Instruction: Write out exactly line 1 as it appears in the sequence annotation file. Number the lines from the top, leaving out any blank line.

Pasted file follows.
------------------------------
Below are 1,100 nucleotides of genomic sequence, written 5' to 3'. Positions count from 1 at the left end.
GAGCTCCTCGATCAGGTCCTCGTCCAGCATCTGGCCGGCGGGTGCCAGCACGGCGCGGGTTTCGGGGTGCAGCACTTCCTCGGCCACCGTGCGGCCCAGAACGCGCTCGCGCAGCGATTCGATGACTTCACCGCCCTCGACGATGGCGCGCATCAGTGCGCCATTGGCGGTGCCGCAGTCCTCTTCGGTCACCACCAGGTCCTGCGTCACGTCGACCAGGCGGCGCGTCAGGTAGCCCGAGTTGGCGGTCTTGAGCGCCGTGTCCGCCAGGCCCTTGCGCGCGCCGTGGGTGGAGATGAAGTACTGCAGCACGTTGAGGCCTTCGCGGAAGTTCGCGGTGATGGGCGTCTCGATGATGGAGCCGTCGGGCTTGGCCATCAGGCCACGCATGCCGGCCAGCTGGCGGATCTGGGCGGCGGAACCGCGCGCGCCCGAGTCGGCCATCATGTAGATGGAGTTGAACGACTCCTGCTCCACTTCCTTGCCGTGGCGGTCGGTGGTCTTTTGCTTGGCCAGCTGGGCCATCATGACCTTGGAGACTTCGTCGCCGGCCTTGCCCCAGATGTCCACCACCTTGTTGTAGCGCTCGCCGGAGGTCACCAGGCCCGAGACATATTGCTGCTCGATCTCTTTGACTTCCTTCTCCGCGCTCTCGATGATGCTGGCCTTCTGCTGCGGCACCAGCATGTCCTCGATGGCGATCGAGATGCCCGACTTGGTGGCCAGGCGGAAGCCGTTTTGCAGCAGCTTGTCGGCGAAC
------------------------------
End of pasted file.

Below are 1,100 nucleotides of genomic sequence, written 5' to 3'. Positions count from 1 at the left end.